Patent application title: Homeopathic Composition Comprising Hypericum Perforatum Extract And Essential Oils For The Treatment Of Neuropathic Pain
Alexander Mclellan (Ketch Harbour, CA)
ORIGIN BIOMED INC.
IPC8 Class: AA61K3342FI
Class name: Drug, bio-affecting and body treating compositions inorganic active ingredient containing phosphorus or phosphorus compound
Publication date: 2012-05-24
Patent application number: 20120128787
The present invention provides a method of treating neuropathic pain by
administering a topical homeopathic composition to a mammalian subject.
The homeopathic formulation contains homeopathic active ingredients
comprising Hypericum perforatum in a base of essential oils which
facilitate delivery of the homeopathic ingredient through the skin.
10. A composition comprising one or more homeopathic active ingredients combined with a base comprising one or more physiologically acceptable plant essential oils.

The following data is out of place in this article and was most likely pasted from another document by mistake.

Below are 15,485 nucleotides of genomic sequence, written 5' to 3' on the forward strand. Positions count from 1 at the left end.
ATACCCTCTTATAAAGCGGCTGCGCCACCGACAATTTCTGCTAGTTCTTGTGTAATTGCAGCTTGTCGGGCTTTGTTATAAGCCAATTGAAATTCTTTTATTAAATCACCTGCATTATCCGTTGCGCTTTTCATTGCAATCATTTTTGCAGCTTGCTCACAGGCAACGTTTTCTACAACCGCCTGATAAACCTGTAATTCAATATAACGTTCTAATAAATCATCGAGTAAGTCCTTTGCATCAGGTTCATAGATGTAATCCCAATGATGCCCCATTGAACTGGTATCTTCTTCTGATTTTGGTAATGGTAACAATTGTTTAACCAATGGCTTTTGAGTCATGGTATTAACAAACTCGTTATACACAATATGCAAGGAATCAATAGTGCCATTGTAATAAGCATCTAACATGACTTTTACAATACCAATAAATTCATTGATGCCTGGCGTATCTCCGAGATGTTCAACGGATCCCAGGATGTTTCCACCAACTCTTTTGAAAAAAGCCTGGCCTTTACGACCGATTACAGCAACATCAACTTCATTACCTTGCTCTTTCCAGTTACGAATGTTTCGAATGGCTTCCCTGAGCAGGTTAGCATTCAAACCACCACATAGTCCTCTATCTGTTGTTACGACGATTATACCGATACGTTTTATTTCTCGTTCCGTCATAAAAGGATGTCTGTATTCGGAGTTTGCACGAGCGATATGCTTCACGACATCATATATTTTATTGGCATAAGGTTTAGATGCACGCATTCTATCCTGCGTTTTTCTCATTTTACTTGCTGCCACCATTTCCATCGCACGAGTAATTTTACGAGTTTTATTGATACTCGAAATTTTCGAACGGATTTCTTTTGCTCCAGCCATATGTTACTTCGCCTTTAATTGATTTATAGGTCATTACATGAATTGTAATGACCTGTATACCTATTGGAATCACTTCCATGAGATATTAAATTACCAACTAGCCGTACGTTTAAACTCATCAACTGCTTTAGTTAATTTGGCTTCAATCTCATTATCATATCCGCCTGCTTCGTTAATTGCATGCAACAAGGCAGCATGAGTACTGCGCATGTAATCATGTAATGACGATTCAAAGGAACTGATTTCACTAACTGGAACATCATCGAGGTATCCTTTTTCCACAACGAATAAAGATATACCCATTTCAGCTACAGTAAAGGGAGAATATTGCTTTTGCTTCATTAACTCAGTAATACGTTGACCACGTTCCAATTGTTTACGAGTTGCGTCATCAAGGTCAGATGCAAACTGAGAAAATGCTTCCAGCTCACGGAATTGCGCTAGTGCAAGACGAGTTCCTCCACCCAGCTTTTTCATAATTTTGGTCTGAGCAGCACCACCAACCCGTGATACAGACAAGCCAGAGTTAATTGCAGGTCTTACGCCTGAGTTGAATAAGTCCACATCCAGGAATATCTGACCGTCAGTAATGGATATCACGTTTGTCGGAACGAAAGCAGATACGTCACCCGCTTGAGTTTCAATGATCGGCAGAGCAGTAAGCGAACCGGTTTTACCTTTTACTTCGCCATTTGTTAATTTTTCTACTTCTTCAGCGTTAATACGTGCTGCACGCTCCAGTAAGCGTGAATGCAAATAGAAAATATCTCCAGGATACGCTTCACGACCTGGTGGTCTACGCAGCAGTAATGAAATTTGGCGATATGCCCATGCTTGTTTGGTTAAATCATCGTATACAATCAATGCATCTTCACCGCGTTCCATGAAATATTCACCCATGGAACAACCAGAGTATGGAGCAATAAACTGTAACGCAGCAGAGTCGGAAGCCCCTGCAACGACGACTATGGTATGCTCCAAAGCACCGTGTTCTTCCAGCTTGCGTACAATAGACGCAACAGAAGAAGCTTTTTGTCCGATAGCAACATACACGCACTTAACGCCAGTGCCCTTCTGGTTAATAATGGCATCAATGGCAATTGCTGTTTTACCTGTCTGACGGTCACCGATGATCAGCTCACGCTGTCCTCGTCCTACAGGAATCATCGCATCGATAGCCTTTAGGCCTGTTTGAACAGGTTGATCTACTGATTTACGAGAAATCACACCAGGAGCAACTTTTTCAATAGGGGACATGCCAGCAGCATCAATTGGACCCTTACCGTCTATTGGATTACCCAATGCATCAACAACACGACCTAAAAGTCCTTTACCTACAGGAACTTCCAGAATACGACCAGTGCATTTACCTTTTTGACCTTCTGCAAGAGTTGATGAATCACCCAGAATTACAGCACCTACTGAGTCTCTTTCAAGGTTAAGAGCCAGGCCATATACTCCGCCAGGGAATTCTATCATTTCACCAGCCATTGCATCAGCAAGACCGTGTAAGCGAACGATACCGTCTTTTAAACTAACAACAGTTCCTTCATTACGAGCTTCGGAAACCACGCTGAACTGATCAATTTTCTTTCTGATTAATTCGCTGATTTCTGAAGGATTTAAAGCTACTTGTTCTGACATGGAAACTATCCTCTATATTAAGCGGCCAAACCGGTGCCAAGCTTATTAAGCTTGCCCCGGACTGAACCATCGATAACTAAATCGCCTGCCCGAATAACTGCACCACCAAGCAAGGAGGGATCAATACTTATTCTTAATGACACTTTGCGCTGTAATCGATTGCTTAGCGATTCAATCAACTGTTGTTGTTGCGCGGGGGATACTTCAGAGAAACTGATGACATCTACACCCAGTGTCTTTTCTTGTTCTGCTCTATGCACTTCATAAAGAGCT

11. The composition of claim 10, wherein one of the one or more homeopathic active ingredients is Hypericum perforatum, Aconitum napellus, Secale cornutum, Rhus toxicodendron, Lycopodium, or Phosphorus.
12. The composition of claim 11, wherein the homeopathic active ingredient has a potency ranging from tincture to about 1M, or from about 3.times. to about 30C, or about 12C.
13. The composition of claim 10, wherein the composition comprises a combination of Hypericum perforatum, Aconitum napellus, Secale cornutum, Rhus toxicodendron, Lycopodium, and Phosphorus.